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'I can’t believe I got in': Students discuss acceptance to class of 2027

Many cite open curriculum, campus culture as a draw to Brown

<p>While early decision applicants were informed of their admission in late December, regular decision applicants had to wait until Mar. 30 of this year to hear back.</p><p>Courtesy of Noah Kaufman, Marissa Guadarrama, Maeva Kembo, Maraki Tamrat, Daniel Amadi, Carrington Hughes and Thu Le.</p>

While early decision applicants were informed of their admission in late December, regular decision applicants had to wait until Mar. 30 of this year to hear back.

Courtesy of Noah Kaufman, Marissa Guadarrama, Maeva Kembo, Maraki Tamrat, Daniel Amadi, Carrington Hughes and Thu Le.

Late last month, 1,730 regular decision applicants were offered admission to the University, resulting in a total of 2,609 accepted applicants to the class of 2027. The Herald spoke to eight accepted applicants to learn more about their experiences, reactions to their application decisions and what drove them to apply to Brown.

‘It just felt right’: Applying to Brown

“Brown has been my dream school since I was twelve,” said Caroline O’Brien, an early decision admit. “I fell more and more in love with the school, and knew I wanted to go there.”

For Thu Le, an accepted student from San Diego, the open curriculum inspired her decision to apply to the University. That flexibility “would be something that would really make my education much more fulfilling,” Le said.

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All accepted applicants who spoke with The Herald expressed a similar sentiment — with Carrington Hughes, from Cleveland, saying that she “wanted flexibility” in her learning. “I really needed that space to be able to say, ‘Oh, I want to change what I'm going to do,’” she added.

Students also cited the campus culture as a draw to the University. “I feel like everything about this campus reflects my own personal morals and my beliefs and really what I want to be surrounded by as a student,” Hughes said.

Many of the prospective students visited campus before applying. “It was just something about the tour,” said Anson Nguyen, an accepted student from Florida. “It just felt right.”

An ‘intense’ wait: Waiting for a decision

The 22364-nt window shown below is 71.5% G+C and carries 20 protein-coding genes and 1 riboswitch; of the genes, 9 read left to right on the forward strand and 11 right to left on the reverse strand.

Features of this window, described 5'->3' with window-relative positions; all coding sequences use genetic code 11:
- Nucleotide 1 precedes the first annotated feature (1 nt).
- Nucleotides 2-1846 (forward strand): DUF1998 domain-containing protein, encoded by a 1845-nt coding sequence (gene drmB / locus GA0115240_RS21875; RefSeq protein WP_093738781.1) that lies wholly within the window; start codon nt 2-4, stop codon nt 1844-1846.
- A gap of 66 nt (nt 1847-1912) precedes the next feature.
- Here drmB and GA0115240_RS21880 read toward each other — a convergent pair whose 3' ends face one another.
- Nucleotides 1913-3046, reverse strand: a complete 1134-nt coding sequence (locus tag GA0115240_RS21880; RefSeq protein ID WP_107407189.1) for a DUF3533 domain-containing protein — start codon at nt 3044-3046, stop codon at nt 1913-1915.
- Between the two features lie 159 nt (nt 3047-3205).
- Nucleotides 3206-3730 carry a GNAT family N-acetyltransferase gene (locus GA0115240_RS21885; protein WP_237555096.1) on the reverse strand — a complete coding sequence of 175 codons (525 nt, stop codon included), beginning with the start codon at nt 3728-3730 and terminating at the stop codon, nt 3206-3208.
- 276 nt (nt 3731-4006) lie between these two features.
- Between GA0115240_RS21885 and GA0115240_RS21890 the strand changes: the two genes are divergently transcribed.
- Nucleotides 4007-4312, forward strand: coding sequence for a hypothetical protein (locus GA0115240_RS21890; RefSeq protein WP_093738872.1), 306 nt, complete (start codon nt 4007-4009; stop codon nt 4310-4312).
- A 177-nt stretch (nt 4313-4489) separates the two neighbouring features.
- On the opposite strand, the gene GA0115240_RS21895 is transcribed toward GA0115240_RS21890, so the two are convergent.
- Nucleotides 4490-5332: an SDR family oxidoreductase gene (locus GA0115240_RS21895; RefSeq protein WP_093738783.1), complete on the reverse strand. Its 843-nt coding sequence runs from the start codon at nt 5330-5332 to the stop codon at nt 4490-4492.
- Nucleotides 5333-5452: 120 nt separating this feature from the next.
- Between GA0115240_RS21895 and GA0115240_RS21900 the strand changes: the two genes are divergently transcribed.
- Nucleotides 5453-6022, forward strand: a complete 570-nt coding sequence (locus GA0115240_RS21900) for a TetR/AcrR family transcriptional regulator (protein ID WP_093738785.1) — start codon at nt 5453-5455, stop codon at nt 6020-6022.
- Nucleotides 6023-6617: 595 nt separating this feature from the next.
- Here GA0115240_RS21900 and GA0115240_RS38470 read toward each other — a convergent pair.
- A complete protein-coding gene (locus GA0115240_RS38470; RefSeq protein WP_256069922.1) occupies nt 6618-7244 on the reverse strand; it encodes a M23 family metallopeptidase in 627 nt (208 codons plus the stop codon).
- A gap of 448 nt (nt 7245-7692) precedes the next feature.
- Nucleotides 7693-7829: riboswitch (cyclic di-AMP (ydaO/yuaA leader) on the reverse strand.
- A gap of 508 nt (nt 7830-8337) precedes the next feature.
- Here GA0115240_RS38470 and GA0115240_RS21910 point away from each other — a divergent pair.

After months of laboring over personal statements, test scores, video portfolios and other elements of the application, students waited patiently — but anxiously — for their decisions.

Some took a carefree approach. “I was just trying to take my mind off of it,” said Noah Kaufman, an accepted applicant from Austin, Texas. “I figured I'd put in all the work I could to get into my dream school.”

Marissa Guadarrama described “feeling like my life was going to change.” It was “intense,” she said.

‘It was absolutely surreal’: Being accepted

While early decision applicants were informed of their admission in December, regular decision applicants waited until March 30 of this year to hear back. 

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“I wanted to pull an all-nighter the night before so I could sleep during the day,” Nguyen said. “Just get rid of the anxiety. It didn't work. I ended up staying up for 24 hours. I just couldn't sleep.”

“I had this unwavering confidence that lasted until seconds before I actually opened my decision,” Hughes said.

Once the clock struck 7 p.m. EST on decision day, applicants logged onto a secure portal to learn whether they had been accepted.

“When the time came, I put on some Beyoncé,” Nguyen said. “The portal was blank at first. I saw the status update and then screamed.”

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“I opened it with my mom and my brother next to me,” said Carlos Pino, an early decision admit. “It was kind of surreal to be honest.”

“I closed my eyes, and I clicked the status update … I saw the picture … I just screamed,” Guadarrama said. Much of her extended family came to celebrate her admission, bringing along a cake that read ‘happy birthday’ — the only one the store had in stock.

After being accepted, Guadarrama spoke with her godmother. “You didn't know if I was going to get in. Why did you buy me a cake?” she asked. Her godmother responded, “I always knew you were going to get in.”

Le opened the decision at Starbucks with her friend, something they had planned to do together since their freshman year of high school. “I was jumping up and down, and I think I took a lap outside the building.”

After opening his decision at a basketball game, Daniel Amadi “ran home to my mom, and then we just celebrated. We were really excited.” 

“I was in Chiang Mai, Thailand at the time,” Kaufman said. After seeing his acceptance letter he remembers “running out to my parents and my grandparents.” He exclaimed, “Oh my God, I got in! I got in! I can’t believe I got in!”

“I heard my mom crying. She started calling my dad,” Hughes recalled. “It was one of those feelings like, ‘I did the impossible. I did what everyone told me you really can’t do.’”

The next four years

With A Day on College Hill approaching on April 14 and April 21, accepted applicants are gearing up to visit campus and meet their potential classmates. 

Many social media platforms have already helped the future class of 2027 connect with one another, according to Nguyen. “Everybody I've talked to so far (on social media) is really genuine and sweet,” he said. 

As an early decision applicant, Nguyen will be joining the class of 2027. “I didn’t think for a second that I made the wrong decision.”


Owen Dahlkamp

Owen Dahlkamp is a Section Editor overseeing coverage for University News and Science & Research. Hailing from San Diego, CA, he is concentrating in political science and cognitive neuroscience with an interest in data analytics. In his free time, you can find him making spreadsheets at Dave’s Coffee.



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